By Ellen Fike, Cowboy State Daily
Voter turnout almost doubled between the primary and general elections in Wyoming this year, according to the secretary of state’s office.
As of Wednesday morning, the unofficial returns saw 278,314 votes cast, according to Monique Meese, spokeswoman for the secretary of state’s office. There were 144,883 absentee ballots sent out, with 143,029 absentee ballots received by state county clerks.
The majority of the votes cast were for the Republican ticket. Quickly after the polls closed on Tuesday night, the race was called for certain GOP candidates, such as President Donald Trump, U.S. Rep. Liz Cheney and U.S. Senator-Elect Cynthia Lummis.
The number of votes cast actually exceeded the number of voters registered as of Tuesday — 268,837 — a development that can occur because of the state’s laws allowing voter registration at the polls on election day.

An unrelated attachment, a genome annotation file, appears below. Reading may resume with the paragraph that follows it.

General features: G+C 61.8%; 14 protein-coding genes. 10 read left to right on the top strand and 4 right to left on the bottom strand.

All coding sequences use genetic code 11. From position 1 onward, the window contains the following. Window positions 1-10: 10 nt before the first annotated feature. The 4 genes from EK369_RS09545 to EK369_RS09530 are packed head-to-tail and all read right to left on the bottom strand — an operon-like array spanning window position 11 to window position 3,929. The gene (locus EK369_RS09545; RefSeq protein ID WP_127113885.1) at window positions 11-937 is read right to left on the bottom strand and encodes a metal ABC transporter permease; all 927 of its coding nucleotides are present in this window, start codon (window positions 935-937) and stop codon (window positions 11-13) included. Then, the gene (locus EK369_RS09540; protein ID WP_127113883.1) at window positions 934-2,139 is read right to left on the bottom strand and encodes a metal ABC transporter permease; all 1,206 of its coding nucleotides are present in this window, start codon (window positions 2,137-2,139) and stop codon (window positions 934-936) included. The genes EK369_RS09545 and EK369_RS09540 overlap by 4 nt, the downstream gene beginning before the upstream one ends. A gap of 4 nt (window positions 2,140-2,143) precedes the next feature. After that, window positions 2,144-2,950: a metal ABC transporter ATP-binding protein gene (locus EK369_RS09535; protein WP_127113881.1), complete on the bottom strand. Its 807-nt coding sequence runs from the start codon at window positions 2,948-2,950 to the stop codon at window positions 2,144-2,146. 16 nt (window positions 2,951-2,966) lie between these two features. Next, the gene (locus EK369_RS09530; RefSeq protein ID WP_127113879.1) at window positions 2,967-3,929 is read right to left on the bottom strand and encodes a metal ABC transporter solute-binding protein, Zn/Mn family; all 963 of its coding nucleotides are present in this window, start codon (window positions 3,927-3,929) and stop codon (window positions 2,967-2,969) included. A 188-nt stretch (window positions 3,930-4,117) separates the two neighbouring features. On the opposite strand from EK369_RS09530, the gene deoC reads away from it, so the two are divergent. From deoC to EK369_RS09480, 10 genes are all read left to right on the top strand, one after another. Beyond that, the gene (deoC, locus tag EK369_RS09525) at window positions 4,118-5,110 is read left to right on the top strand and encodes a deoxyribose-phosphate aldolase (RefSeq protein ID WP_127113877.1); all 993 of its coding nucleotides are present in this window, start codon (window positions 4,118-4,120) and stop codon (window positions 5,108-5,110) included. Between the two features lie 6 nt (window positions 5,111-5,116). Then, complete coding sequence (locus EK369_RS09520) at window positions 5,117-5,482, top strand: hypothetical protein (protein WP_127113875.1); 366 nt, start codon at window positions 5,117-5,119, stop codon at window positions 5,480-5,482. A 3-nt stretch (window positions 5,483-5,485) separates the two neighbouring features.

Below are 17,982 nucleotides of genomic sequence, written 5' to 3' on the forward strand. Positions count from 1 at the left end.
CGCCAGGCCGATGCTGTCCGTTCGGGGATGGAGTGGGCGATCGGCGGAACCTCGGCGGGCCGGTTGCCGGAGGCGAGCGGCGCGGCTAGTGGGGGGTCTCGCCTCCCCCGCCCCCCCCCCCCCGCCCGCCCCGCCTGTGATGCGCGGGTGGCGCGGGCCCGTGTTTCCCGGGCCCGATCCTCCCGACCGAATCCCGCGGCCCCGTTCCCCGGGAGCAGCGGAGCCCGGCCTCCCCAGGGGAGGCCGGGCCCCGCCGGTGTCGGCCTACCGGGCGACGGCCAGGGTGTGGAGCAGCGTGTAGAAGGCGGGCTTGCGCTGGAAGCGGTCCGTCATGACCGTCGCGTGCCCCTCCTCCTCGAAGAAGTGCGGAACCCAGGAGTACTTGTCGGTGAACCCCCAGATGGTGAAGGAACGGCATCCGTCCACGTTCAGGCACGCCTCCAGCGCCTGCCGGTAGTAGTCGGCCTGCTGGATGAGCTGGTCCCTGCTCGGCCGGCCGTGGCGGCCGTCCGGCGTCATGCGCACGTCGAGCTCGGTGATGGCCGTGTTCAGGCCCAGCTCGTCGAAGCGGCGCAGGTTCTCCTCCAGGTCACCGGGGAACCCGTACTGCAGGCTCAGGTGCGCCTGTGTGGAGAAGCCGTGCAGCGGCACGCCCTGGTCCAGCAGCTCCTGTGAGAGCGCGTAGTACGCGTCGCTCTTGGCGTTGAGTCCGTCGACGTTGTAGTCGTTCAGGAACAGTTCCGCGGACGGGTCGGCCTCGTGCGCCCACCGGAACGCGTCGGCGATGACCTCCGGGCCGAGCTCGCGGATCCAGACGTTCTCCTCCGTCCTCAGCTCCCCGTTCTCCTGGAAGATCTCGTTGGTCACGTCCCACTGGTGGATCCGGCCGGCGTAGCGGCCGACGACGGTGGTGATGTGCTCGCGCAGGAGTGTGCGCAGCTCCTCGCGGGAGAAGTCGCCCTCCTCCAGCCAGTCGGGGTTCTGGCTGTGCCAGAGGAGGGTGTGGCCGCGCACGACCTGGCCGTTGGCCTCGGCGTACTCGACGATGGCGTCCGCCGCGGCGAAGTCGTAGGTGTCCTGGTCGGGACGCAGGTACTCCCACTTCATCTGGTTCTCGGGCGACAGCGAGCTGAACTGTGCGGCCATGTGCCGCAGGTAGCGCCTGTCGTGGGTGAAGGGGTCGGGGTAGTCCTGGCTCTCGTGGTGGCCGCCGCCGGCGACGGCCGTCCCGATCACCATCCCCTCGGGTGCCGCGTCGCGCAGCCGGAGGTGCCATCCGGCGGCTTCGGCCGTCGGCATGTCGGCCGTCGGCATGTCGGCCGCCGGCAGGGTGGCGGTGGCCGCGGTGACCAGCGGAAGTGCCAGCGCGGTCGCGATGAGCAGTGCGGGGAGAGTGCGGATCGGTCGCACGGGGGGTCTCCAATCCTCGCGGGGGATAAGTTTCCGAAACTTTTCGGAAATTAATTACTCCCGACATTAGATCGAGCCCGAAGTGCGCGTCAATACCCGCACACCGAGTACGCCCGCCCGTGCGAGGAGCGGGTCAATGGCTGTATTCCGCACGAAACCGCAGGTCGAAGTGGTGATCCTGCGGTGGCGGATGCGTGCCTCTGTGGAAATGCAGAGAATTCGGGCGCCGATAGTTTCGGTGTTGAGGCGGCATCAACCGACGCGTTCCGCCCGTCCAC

The highest turnouts were seen in Laramie and Natrona counties, with 45,119 and 35,385 votes being cast in the respective locations.
This was almost double compared to the primary election in August, when 140,042 votes were cast. Even that was considered a historic number, though, as the number of votes cast in the primary was a record for the state in a presidential election year.
The only time the number has been exceeded was in the mid-term primary election of 1994.
Tuesday’s voter turnout was also up compared to the last presidential election in 2016, where 258,788 votes were cast. In 2012, 250,701 votes were cast in the general election.
Here are the unofficial results for top races in Wyoming’s general election as reported by the secretary of state’s office:
Cynthia Lummis (R): 197,961
Merav Ben-David (D): 72,720
Liz Cheney (R): 185,602
Lynnette Grey Bull (D): 66,539
Richard Brubaker (L): 10,113
Jeff Haggit (Const.): 7,930
Constitutional Amendment A
For: 126, 486
To win approval, a constitutional amendment must receive “yes” votes from a majority of all people casting a ballot in a general election. According to the secretary of state’s preliminary numbers, the measure needed 139,157 “yes” votes to win.